I hiked down from the summit towards the sound. My imagination was going wild. It sounded like some wind dragon that was going to whip around the corner and eat me like that evil thing that came out of the Arc of the Covenant in Raiders of the Lost Ark. As I descended though, it was nowhere to be seen. What the hell was this thing?
Then, as I got down to somewhat flat ground I could see it. It was a device on top of the hut used to measure wind speed! Gusts would send it flying around in a blur and that was when the growl came. At last, I was at the hut, but still no Flanders.
I got in the door and could see everyone was already eating. One of the hut workers came over to me, told me where my bunk was and that they would get a plate for me. I then saw Flanders at one of the tables eating. He had gotten there, noticed dinner was being served and made sure they knew I was coming and needed food (they were about to close the kitchen). Sweet! Hot food!
I dropped my dripping pack near the bunk and went out to eat. There was some soup that warmed me up and the hot meal did wonders for my outlook. The bunkhouse is nice but thank God they sell the earplugs at the counter there because we had the snorers in our room. Didn’t get much sleep that night and I think Flanders got less.
Morning came early and breakfast was oatmeal and I forget what else. There was some skit put on by the hut workers about folding your blankets and packing out your garbage. I still wanted to tag Washington but while the wind was not as bad this morning, the rain was heavier. Flanders decided to forego Washington as we had both summitted it via Tuckerman’s years before. We decided to meet up where the Gulfside Trail and the Westside Trail meet and I set out about 45 minutes before he did.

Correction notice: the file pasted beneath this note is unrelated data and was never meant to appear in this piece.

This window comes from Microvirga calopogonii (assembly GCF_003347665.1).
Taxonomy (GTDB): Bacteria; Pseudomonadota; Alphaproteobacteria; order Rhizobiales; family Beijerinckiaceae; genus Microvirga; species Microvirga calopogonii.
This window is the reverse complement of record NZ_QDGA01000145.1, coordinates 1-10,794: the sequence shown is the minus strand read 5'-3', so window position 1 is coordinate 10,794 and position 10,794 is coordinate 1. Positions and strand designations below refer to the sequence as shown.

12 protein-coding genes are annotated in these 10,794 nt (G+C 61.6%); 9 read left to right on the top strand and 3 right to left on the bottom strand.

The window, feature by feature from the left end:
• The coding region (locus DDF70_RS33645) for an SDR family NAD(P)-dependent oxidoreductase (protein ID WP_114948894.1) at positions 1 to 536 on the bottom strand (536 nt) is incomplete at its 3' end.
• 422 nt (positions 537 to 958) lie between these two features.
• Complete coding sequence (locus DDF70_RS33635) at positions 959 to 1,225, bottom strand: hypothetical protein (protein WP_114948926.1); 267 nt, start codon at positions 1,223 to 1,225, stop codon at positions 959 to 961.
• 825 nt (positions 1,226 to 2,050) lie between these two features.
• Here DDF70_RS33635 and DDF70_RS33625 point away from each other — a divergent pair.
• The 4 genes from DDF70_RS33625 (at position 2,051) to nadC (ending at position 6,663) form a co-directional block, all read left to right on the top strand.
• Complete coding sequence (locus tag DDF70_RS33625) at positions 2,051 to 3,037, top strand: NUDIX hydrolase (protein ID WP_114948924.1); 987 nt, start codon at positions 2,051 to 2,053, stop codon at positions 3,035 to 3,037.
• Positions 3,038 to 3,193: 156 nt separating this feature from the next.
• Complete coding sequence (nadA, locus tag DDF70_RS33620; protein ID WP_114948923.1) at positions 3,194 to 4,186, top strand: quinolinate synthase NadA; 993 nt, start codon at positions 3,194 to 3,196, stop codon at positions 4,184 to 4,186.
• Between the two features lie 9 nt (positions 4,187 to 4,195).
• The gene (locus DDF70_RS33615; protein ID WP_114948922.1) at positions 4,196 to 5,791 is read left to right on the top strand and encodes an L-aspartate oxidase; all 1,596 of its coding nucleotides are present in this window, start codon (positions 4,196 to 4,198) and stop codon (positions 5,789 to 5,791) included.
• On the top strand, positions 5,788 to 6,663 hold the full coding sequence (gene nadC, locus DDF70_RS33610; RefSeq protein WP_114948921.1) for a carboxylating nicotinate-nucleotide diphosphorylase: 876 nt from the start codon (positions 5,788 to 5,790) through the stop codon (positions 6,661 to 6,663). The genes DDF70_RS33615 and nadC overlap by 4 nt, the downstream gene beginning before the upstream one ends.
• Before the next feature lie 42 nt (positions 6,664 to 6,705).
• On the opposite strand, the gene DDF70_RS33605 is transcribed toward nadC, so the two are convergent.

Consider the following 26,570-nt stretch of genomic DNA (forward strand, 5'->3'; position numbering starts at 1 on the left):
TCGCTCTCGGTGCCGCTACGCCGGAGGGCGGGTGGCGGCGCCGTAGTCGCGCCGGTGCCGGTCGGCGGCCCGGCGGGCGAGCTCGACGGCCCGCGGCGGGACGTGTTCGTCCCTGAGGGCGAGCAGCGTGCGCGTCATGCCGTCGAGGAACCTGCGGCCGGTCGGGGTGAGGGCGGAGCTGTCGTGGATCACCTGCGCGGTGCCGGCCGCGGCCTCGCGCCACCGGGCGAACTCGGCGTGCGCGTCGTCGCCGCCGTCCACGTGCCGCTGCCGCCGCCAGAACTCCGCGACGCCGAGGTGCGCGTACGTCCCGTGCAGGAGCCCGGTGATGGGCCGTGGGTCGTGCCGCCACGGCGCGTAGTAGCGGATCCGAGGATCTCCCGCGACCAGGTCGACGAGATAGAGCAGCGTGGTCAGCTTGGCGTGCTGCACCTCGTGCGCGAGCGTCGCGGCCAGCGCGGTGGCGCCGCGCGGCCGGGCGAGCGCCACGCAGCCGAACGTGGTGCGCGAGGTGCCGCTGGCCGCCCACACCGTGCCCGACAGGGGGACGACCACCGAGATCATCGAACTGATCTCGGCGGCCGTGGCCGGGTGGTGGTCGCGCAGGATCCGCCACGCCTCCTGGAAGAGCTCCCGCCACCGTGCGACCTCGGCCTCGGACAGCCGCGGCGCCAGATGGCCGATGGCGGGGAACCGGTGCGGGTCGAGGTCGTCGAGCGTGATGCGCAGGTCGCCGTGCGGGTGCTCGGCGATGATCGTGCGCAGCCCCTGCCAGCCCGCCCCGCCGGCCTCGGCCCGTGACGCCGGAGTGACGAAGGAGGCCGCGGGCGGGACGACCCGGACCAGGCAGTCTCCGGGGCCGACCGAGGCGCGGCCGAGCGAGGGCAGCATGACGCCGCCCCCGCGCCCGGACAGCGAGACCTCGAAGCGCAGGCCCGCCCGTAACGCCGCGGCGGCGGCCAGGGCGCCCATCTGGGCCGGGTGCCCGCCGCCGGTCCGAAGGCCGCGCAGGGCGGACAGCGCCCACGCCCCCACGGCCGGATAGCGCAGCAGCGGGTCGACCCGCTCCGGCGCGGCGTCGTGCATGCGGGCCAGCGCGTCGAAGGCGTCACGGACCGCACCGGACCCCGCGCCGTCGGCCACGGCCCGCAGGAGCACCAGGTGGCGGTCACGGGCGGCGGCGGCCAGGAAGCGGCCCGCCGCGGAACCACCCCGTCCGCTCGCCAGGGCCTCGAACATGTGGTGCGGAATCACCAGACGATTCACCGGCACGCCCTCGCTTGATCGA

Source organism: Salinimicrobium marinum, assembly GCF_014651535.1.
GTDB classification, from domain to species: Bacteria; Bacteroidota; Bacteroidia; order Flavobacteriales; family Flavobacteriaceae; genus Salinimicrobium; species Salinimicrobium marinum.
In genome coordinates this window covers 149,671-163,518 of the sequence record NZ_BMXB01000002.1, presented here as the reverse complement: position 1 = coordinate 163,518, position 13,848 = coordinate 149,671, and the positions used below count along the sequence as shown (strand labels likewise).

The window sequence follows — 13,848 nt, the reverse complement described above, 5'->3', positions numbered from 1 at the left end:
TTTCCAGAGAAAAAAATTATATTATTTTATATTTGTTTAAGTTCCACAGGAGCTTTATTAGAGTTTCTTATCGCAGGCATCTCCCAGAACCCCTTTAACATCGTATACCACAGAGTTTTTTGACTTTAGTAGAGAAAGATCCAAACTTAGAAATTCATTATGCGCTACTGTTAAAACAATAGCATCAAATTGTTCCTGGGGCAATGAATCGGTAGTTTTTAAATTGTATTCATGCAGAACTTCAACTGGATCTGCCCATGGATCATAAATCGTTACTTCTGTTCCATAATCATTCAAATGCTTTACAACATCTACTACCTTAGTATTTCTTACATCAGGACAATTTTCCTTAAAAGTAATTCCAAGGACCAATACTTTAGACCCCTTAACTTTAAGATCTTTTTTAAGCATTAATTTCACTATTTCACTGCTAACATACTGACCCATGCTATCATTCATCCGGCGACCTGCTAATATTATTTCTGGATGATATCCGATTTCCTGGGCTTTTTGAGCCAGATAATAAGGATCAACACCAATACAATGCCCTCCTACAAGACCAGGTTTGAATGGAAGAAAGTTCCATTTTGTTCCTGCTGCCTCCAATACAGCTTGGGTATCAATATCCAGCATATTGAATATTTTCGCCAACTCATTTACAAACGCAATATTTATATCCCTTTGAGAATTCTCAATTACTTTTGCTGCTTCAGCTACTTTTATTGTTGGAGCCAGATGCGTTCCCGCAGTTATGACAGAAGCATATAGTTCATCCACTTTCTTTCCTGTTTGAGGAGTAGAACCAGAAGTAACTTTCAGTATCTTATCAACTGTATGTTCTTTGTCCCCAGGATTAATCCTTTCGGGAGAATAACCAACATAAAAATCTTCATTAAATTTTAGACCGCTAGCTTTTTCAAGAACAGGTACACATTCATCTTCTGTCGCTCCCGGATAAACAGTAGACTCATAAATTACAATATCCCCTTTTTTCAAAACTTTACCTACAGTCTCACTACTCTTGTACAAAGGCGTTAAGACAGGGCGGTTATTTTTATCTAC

The hike up to Washington was quick but wet and cold. The usual zoo was at top. Tons of Japanese tourists smoking clogged the way into the building. I did take a photo of the summit sign, much different than years before when we had great weather. Tried to dry off as much as I could, got a quick power bar in me and then headed down. Shortly after I crossed over the cog railway a train was coming up it and I got caught in a black cloud of its smoke. Blech! I worked my way down and heard a familiar voice yelling below me. It was Flanders and he had bunkered down behind a rock near the junction of the trails but he had been there a while and was cold.
We did not waste time hanging around but hit the trail to Clay. Again, it was pretty viewless and I just remember some mounds, the next one being higher than the first. We did find the summit and just kept going. The trail drops down and was wet and slippery. We carefully scrambled down to the saddle between it and Jefferson.
On through the clouds and rain we went, more of a moonscape than trail. We found the loop up to Jefferson and hiked up that pretty quickly. After tagging the summit, I had to pee so Flanders stayed back at the base of the summit mound. I did my business and heard him call my name. I yelled back “What?” but didn’t hear anything. When I finished, I turned around and saw nothing but fog. I yelled for him again but could hear my words just fall in the mist like I was talking to a wall.
I walked around calling out but nothing. The summit is a junction of 4 trails (and one of those also splits into another one shortly below the summit on the east side. I double-checked the map to make sure I had the right one in the pea soup and headed down, thinking he must have taken off before me.